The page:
The winter months when you can’t garden feel like they last forever. You can put them to good use designing new gardens or redesigning existing gardens. Herbs give you a few choices when it comes to garden design.
You can plant your herbs in your vegetable garden where they will act as companion plants, attracting beneficial insects or repelling pests. For best results, you should intermingle your herbs with your vegetable plants rather than isolating them in a separate section of your vegetable garden. My favorite way to use my herbs is to plant them with my flowers. Some herbs have gorgeous flowers, like echinacea or foxglove, while others have interesting foliage that add color or texture to my flower beds. If you prefer a separate herb garden, your choices come down to two: a formal herb garden or an informal one. A formal herb garden, like any formal garden, is symmetrical and is usually designed around a specific feature such as a fountain or a statue. Very often the beds are edged with small boxwood hedges or smaller herbs such as thyme or germander that can be pruned into hedges. Most formal garden plans include paved walkways between the beds. Formal gardens are planted more for looks rather than utility. Plants are carefully placed and maintained. Formal herb gardens are beautiful, but can be high maintenance.
Informal herb gardens can be any size and shape. They are planted more for utility than looks although most gardeners try to make them attractive. The addition of edible flowers such as nasturtiums gives them the air of a pretty cottage garden. Informal herb gardens are lower maintenance. Conventional wisdom says that beds should be no more than 4′ to 5′ wide. Ignore that. Make your bed as wide as you can comfortably reach to weed, prune and harvest your herbs. If your herb garden is planted along a fence you will only be able to work from one side. Don’t make your bed so wide that you are forced to walk into it to weed or harvest. This will compact the soil making it difficult for your herbs to grow. Alternatively, you can add a few stepping stones to allow you to walk into the parts of the garden that you can’t comfortably reach from the sides or front. Once you have decided on your design, it’s time to decide where to place your herb garden. The most important consideration is sunlight. Most herbs require full sun, meaning 6 to 8 hours of sunlight each day. Choose a sunny spot in your yard for your herb garden. If your yard does not receive full sun, but it does get 3 to 6 hours of sunlight per day (partial shade), there are a few herbs that will tolerate partial shade. Catnip, fennel, lemon balm, mint, parsley, sage, and thyme can all tolerate some shade. If your herb garden is filled with culinary herbs that you plan to use frequently, you will want to put your garden close to your kitchen. If there is not enough space near that door or you prefer to have your herb garden in another part of your yard, plant a few of your most frequently used herbs near your kitchen either in a small garden or even in containers. Some herbs such as aggressively spreading mints or less hardy herbs such as rosemary (in colder climates) and bay laurel, are grown in containers anyways. Space is important. Herb plants can get quite large. If your plants are crowded into a tiny space, they will not grow as well, if at all. Make sure that you are allotting enough space for your entire herb garden as well as individual beds within it if you are planning a formal design. Soil is also an important consideration. Herbs prefer less rich, well-drained soil. If the soil is too rich or you over-fertilize, your plants will get tall and gangly. Besides looking unattractive, too much fertilizer can also affect the taste of your herbs. Herbs grown in rich soil have less taste than herbs grown with less fertilizer. Good drainage is imperative. If the soil is soggy or holds water, the roots of your herbs will rot. The addition of mulch gives your garden a finished look as well as keeping down weeds and holding moisture in the soil. Be sure to plant “like with like”. Plants that like a lot of water such as basil should not be planted near or in the same container as plants like rosemary or lavender that prefer very dry soil. Sun lovers such as chives should not be planted with shade lovers such as ginger. You can intermingle annuals and perennials together as long as they have the same sunlight and water requirements. One herb that you never want to plant with any herb is mint. It spreads aggressively, taking over your entire garden. Keep it confined in containers. The containers can be placed in your herb garden, becoming part of the overall design. Visit public herb gardens to see plants and get ideas for your own garden. Then choose a sunny spot in your yard and plant your favorite herbs.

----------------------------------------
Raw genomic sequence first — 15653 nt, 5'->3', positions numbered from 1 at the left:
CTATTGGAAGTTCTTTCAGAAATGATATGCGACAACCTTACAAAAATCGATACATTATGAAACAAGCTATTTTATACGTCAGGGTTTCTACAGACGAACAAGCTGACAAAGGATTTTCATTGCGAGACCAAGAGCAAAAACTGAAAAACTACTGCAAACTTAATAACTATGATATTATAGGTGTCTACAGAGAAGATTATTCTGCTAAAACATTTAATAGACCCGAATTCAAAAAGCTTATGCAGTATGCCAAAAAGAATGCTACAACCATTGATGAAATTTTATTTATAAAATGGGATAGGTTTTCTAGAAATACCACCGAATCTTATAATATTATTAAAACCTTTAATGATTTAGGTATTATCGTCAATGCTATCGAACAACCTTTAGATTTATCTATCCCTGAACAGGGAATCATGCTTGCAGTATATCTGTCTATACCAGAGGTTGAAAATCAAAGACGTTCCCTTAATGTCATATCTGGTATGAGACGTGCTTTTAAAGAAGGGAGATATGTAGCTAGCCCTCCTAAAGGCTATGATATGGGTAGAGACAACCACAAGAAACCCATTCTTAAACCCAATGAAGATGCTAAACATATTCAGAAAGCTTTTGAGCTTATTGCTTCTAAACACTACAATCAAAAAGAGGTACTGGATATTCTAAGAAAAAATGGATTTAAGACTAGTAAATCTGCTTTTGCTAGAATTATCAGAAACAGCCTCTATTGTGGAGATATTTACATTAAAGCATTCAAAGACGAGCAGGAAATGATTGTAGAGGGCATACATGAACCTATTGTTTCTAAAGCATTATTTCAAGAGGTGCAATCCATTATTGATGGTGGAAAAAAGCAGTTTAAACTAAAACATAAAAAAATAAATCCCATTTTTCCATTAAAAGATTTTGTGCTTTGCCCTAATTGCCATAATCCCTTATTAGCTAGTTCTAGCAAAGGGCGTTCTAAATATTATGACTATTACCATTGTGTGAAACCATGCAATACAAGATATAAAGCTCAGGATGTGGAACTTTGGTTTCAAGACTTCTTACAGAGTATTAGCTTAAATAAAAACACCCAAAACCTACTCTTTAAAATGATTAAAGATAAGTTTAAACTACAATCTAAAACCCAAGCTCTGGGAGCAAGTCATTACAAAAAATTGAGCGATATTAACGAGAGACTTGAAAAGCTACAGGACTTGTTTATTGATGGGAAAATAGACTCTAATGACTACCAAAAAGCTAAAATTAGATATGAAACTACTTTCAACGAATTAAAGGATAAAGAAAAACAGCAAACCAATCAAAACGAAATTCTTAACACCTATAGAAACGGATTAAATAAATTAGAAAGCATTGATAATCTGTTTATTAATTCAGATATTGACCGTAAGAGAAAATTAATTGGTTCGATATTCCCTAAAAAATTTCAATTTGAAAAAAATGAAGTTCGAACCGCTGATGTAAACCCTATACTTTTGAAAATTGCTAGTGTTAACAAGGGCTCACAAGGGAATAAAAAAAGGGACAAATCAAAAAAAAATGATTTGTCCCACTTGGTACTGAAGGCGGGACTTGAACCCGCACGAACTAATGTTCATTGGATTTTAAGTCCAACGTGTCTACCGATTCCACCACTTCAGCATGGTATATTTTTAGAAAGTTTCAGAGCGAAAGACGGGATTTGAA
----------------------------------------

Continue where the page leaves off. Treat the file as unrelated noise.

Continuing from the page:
You might also like